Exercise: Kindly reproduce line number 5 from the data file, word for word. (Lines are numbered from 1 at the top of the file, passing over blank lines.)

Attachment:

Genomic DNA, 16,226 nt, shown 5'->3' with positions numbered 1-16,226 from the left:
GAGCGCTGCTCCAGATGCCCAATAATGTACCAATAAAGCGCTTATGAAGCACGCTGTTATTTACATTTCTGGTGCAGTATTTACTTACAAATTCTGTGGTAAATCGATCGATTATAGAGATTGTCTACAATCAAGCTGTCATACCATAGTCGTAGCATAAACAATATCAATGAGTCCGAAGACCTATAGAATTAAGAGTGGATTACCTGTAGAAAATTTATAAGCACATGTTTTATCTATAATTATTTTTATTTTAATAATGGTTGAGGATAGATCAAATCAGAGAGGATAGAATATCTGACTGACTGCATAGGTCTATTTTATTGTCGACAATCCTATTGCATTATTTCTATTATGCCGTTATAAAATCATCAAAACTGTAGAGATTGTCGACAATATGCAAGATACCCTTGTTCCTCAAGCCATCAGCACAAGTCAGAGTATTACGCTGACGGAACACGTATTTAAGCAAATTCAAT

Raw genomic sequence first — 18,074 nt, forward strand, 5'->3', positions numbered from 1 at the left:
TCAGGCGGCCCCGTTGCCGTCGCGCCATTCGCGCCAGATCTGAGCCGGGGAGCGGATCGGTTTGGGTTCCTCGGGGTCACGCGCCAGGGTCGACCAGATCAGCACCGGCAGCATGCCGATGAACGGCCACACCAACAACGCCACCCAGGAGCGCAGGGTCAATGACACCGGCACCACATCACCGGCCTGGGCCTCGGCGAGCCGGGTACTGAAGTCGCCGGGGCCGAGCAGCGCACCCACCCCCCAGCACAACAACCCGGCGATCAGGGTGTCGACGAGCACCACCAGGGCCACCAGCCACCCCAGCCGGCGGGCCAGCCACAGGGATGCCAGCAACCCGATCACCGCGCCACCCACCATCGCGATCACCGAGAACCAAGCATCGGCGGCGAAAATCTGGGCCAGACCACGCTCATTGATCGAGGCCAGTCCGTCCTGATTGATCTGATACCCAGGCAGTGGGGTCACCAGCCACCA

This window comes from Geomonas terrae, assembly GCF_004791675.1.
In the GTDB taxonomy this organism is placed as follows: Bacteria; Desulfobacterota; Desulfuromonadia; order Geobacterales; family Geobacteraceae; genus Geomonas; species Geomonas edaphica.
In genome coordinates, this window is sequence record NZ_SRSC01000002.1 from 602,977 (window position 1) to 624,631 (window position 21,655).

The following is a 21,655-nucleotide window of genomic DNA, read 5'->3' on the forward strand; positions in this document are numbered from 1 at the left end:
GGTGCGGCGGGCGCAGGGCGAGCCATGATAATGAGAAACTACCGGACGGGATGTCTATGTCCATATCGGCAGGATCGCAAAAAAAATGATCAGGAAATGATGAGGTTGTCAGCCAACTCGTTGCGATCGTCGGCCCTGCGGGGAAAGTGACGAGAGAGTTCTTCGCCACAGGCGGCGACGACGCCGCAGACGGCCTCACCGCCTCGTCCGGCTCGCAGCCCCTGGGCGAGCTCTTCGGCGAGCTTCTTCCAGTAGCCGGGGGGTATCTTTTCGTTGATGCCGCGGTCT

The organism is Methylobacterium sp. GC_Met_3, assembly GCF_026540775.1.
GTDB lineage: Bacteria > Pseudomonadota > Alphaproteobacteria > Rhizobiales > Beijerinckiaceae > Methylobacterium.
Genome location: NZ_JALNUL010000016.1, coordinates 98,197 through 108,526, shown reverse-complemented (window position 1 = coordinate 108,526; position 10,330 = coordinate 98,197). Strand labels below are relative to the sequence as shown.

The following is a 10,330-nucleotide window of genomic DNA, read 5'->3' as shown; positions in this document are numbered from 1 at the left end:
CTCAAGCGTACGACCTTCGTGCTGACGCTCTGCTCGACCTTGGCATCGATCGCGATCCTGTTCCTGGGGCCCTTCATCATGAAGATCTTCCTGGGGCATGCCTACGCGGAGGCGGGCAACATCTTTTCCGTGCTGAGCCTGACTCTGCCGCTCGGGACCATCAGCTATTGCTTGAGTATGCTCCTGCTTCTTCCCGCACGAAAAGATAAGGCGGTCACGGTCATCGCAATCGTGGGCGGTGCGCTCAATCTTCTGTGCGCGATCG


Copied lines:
This window comes from Geomonas terrae, assembly GCF_004791675.1.